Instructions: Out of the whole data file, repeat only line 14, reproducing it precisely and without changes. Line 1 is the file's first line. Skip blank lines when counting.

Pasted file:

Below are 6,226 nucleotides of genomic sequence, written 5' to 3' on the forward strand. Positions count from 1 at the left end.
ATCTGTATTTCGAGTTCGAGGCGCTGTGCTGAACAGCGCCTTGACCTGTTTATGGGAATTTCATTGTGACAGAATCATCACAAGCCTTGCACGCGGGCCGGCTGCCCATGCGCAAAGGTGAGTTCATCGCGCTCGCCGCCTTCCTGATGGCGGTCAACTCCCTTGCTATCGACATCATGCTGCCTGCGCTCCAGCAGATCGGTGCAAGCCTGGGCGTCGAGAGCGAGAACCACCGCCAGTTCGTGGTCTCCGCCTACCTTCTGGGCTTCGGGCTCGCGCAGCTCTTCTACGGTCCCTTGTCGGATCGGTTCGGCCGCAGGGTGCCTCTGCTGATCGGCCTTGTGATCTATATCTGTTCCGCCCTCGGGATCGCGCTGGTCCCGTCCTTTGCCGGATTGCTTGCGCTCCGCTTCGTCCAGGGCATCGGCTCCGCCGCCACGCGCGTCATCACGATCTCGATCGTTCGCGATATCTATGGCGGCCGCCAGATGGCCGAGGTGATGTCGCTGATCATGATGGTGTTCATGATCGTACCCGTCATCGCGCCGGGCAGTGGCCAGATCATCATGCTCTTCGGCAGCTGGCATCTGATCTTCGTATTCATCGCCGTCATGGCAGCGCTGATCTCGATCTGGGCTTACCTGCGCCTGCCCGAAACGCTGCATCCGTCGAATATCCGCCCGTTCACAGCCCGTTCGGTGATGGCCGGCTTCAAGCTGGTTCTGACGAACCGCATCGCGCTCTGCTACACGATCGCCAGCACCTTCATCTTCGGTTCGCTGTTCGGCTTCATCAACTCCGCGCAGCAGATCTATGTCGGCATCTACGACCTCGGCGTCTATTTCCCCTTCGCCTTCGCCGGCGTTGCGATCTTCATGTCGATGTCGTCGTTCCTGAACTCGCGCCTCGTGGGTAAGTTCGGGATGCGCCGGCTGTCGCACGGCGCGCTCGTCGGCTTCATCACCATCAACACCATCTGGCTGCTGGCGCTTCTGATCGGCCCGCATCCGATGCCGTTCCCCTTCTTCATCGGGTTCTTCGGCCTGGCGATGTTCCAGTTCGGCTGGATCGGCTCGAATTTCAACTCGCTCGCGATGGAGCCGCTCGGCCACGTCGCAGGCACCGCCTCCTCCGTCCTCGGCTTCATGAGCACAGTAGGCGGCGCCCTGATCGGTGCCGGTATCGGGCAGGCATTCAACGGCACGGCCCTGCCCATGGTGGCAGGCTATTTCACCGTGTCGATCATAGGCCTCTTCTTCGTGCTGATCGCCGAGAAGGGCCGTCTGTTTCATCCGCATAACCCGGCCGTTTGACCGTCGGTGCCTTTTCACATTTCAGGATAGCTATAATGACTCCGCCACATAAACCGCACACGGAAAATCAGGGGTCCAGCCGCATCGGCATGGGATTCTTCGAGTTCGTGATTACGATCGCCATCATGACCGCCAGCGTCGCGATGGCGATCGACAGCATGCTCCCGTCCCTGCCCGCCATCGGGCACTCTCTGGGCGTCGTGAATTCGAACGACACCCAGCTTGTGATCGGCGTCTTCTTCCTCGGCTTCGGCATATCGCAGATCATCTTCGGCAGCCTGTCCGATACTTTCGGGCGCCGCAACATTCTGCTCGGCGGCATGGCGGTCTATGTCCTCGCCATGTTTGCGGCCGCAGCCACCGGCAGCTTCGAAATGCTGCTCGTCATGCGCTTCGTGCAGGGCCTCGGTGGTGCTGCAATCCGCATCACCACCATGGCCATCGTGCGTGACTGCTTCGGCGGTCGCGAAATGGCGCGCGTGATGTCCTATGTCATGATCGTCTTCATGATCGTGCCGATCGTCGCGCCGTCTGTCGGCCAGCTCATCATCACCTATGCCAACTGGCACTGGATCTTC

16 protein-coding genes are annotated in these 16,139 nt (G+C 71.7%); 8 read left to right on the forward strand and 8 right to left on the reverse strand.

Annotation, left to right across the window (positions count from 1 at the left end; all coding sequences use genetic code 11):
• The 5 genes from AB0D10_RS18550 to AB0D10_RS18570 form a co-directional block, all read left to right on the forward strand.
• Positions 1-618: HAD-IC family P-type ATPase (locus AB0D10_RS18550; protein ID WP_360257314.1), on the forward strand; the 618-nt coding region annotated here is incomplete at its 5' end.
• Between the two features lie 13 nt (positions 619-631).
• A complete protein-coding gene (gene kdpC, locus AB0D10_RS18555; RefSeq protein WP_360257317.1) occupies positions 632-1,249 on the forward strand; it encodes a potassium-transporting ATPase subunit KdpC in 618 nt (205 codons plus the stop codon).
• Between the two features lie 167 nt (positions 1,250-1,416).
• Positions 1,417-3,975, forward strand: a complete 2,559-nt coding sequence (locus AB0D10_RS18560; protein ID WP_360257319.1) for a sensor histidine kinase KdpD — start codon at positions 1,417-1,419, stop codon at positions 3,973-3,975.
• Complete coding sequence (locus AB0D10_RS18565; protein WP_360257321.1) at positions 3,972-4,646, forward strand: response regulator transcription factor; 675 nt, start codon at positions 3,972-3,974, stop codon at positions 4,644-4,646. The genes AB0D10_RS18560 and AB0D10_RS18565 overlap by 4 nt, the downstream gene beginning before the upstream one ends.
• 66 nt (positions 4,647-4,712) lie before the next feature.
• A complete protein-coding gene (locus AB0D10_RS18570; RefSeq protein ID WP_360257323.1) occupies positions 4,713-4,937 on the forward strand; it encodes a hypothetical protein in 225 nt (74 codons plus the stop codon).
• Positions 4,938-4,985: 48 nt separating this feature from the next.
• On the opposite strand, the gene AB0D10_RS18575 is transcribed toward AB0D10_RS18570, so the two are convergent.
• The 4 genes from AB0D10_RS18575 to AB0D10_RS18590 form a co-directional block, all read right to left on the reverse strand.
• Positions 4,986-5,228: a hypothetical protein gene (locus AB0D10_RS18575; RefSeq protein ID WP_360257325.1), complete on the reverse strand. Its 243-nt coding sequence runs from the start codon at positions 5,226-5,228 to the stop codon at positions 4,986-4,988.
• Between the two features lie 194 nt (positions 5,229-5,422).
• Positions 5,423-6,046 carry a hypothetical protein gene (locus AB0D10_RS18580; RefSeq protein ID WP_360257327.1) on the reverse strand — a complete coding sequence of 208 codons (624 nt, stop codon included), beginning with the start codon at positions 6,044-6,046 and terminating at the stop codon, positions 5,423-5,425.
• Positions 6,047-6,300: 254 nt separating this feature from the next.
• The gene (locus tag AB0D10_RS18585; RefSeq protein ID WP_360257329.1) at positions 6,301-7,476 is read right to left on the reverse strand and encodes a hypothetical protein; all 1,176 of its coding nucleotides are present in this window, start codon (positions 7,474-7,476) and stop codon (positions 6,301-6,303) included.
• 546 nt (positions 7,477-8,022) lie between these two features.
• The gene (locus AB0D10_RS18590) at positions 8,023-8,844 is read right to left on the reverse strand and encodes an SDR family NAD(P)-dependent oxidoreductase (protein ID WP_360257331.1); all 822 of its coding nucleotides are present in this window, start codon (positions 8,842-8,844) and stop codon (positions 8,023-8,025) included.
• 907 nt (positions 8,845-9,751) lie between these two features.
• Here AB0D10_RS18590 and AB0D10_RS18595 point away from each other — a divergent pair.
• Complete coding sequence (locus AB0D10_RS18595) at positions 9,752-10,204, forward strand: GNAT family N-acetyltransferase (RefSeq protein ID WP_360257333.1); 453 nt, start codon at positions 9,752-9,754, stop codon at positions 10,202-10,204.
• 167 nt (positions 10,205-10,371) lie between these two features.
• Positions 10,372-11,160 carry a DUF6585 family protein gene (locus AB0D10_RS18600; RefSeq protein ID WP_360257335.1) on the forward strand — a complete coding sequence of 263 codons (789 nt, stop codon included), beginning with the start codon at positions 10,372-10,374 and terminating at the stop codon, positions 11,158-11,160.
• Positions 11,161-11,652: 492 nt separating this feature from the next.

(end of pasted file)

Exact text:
• Positions 4,938-4,985: 48 nt separating this feature from the next.